Thursday, 14 February 2013

Loving Languages

Creating a link between the peoples
The Uropi international auxiliary language was created by Joël Landais an English teacher and comparative linguist in France. It is a synthesis of all the common points that can be found in Indo-European languages, based on the Indo-European roots, international words and grammatical structures that are common to most European languages. Its main characteristics are simplicity, internationality and transparency.

 The Indo-European family is the largest language family in the world and Indo-European languages are spoken on the five continents. Thus the largest number of speakers in the world can feel at home with Uropi.
Loving languages

Why do people create or support an IAL (international auxiliary language) ? There are, in my opinion, two diametrically opposite motivations - among others - which are essential.
The first one is loving languages. You can love a language - or languages - just as you love a person: you love her / his beauty (the beauty of its sounds, its poetry for instance …), the way he / she dresses and makes up with ideograms, hieroglyphs, runes…, its alphabet… You love his qualities, but also his little faults, his imperfections: nobody is perfect, no language is perfect.
When you love somebody, the most beautiful love token is having a child with the person you love, a child who will share your physical features and traits of character. I believe that my love for languages induced me to create Uropi. I wanted to have a child with all these languages I love, or rather I wanted them to have a child together, a child who would look like them and inherit features from each of them.
Of course, this was possible thanks to the common Indo-European roots. These I-E roots are the genetic inheritance of all Indo-European languages. They would provide this unborn child with his features and characteristics, together with his likeness to all those languages. Thus Uropi was born and it made me very happy.

A perfect language.

At the opposite extreme, you will meet people who find languages difficult to learn, who only see their irregularities, their imperfections, their lack of logic (according to them): in short, people who don't like languages. They are sometimes mathematicians or philosophers who are dreaming of a perfectly logical world governed by rules which admit no exceptions, who are dreaming of creating a new superior human being, endowed with all good qualities, without any shortcomings, in a word, a perfect man in a perfect world. Their aim is therefore to create a perfect language which is mathematically logical and governed by perfect rules without any exception… a perfectly in-human language.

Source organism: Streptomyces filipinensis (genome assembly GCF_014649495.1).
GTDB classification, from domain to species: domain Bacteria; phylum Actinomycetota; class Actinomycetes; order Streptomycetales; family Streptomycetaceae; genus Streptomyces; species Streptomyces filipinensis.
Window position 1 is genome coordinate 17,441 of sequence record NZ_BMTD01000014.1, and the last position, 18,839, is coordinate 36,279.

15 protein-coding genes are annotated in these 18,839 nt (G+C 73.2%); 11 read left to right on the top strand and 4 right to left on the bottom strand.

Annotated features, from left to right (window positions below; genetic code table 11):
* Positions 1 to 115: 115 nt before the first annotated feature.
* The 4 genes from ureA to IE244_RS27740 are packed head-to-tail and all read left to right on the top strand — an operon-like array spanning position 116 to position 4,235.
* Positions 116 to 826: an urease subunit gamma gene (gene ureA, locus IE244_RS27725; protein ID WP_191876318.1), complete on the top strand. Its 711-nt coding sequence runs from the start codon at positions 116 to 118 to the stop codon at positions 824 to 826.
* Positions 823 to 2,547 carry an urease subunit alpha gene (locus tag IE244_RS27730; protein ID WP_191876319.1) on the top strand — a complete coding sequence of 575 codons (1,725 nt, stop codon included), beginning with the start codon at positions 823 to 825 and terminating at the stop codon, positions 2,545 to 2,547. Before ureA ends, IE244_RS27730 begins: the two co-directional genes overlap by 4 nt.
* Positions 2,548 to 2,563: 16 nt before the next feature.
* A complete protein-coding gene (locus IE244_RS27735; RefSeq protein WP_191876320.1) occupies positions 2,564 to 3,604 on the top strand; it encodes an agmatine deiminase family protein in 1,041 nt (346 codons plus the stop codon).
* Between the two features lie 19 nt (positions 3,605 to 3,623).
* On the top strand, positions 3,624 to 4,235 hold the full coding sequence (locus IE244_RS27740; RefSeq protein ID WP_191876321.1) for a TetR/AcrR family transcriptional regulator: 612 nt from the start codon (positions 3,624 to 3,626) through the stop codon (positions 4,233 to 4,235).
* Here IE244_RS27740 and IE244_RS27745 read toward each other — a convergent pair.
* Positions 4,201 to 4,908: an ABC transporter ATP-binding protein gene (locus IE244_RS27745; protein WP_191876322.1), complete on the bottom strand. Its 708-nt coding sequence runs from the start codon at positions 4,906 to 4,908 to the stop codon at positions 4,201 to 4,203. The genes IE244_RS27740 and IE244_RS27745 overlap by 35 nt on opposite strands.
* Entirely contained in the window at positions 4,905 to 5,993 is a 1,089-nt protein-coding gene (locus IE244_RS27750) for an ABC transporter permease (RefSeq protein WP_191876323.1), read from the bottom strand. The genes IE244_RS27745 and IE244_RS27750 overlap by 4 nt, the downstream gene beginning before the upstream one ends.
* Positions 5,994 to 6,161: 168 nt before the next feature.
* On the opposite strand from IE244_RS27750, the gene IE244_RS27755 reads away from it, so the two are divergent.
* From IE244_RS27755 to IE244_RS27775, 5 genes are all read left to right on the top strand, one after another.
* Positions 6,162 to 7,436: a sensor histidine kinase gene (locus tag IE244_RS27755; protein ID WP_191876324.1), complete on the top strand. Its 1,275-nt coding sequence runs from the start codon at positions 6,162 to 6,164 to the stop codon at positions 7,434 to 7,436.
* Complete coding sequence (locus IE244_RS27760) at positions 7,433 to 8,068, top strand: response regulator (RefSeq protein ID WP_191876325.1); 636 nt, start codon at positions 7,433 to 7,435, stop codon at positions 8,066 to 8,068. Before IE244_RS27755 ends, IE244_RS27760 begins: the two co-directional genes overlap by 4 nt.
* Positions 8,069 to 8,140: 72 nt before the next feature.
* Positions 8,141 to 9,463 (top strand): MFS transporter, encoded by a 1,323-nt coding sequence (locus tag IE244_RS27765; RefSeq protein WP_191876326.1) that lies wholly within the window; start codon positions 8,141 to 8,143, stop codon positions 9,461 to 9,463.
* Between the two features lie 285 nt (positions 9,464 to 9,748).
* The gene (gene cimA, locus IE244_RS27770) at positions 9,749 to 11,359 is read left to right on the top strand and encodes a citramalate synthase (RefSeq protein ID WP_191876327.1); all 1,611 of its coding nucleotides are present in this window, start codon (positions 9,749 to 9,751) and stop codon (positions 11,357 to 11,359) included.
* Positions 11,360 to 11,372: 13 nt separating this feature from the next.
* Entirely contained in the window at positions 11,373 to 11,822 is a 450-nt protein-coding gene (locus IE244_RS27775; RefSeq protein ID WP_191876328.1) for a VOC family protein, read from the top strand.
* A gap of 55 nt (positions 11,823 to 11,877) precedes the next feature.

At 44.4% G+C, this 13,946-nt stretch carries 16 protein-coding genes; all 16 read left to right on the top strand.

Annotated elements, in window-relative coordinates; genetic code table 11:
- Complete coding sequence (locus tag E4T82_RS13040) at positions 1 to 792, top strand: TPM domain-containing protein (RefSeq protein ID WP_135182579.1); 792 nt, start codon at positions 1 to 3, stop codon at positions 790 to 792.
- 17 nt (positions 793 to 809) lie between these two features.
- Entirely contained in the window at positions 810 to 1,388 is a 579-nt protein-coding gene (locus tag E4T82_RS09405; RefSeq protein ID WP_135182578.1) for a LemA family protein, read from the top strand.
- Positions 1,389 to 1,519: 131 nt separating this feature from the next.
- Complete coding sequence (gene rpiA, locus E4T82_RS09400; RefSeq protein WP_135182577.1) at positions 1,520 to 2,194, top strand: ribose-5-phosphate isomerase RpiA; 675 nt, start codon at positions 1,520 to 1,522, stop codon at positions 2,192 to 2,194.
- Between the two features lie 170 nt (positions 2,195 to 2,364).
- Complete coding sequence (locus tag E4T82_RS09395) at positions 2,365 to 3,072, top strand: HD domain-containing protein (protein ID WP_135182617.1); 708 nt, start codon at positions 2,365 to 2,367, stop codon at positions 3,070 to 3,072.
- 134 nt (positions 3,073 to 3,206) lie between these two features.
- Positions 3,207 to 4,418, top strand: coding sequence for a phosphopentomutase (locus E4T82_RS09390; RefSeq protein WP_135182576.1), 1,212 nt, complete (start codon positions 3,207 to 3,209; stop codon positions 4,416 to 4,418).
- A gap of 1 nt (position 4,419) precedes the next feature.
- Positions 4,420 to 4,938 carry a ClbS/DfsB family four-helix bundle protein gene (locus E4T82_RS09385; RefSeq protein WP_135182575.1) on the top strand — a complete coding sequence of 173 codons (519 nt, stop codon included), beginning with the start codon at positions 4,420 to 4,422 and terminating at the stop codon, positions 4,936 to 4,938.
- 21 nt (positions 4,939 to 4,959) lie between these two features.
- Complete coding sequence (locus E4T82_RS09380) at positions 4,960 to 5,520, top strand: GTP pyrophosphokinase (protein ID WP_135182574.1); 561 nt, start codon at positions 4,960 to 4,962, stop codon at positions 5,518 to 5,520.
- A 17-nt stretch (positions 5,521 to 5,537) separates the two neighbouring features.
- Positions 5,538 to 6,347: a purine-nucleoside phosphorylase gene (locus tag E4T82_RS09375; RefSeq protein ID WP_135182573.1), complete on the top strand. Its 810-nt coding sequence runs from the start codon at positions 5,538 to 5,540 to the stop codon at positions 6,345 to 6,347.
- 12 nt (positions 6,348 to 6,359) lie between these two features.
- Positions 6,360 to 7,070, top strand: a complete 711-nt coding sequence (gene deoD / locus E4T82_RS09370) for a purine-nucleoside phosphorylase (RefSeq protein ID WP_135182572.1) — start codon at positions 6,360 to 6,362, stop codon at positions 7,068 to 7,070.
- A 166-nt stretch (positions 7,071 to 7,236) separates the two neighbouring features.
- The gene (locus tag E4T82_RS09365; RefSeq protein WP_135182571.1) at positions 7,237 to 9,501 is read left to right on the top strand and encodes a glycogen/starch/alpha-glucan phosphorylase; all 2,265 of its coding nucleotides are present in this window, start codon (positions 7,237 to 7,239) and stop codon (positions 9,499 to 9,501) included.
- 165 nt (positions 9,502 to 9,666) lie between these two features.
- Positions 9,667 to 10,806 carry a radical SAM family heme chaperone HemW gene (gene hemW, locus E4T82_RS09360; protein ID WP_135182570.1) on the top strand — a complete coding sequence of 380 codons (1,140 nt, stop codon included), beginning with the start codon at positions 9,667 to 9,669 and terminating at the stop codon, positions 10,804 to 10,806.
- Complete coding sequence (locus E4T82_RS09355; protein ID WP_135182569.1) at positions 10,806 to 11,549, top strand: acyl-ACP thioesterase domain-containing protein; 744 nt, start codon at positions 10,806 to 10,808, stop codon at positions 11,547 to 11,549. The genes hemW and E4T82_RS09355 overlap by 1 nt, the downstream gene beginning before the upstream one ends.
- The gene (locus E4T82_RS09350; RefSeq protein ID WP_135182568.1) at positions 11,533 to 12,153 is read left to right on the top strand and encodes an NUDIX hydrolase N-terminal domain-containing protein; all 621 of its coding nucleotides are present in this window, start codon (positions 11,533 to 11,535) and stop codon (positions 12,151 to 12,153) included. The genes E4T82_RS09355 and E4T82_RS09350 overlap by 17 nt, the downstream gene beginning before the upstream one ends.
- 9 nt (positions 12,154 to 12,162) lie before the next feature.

You can find many examples of such languages in the past, such as, for example Letellier's language (1852-1880) which is philosophical and superlogical: â = animal, âb = mammals, âbo = carnivores, âboje = cat, or Sotos Ochando's (1852): a = material things, aba = elements, ababa = oxygen, ababe = hydrogen, ababi = nitrogen; numerical languages like Grosselin's (1836): 1 = abtract quality, 30 = opinion, party, 1091 = king, or musical languages like Sudre's Solrésol (1817 - 1866): doremi = day, dorefa = week, dorela = year; Domisol = God, misol = good, solmi = bad, Solmido = Satan; languages with symbolic phonemes like Nicolas's Spokil   (1904) with -rt meaning repairing, cleaning: art = dirty, urt = clean, ert = to repair, irt = to wash, ort = remedy, etc.

Of course, such a "perfect" language, so superior to "natural" languages, aims at becoming a single world language asserting itself and gradually eliminating all the other languages on earth. IAL's which met with a certain success like Volapük or Esperanto, do not escape the temptation, as you can judge by their respective slogans: menefe bal, püki bal (one mankind, one language), unu mondo, unu lingvo (one world, one language).

The danger of such a position is quite clear: a planned destruction of the extraordinary diversity of languages and cultures which is mankind's riches, which will end up in an Orwellian nighmare, peopled with "superhumans" who will only speak a kind of "newspeak". Of course Father Schleyer, the author of Volapük (1879) or Lejzer Zamenhof (Esperanto 1887) cannot be blamed for not knowing the advent of single-track thinking that marked the early 20th century in the form of Hitlerian and Stalinist totalitarisms and their attempts at creating "the new man": Übermensch in the 3rd Reich or Homo Sovieticus.

Our struggle today - together with that of the environmentalists who are fighting to saveguard biodiversity and the natural balance, i-e for the survival of our planet - is a struggle to preserve mankind's diversity of languages and cultures. What a paradox it is to observe, at a time when many new countries join the E.U, when their languages become official languages of the Union, that Europeans learn less and less different languages ! How many West Europeans for instance, learn a Slavic language when we have at least five Slavic-speaking member countries ?

This is why we would suggest a common language which would not replace the other languages but would be superposed on them, in order to enable different peoples to better communicate with each other, and at the same time preserve their own languages and cultures. This language would act as a guarantor for cultural diversity. Loving languages gave birth to Uropi, and loving languages should devise a means to protect them against global standardisation.

To see this article in its original context, in three languages: Uropi, English and French:

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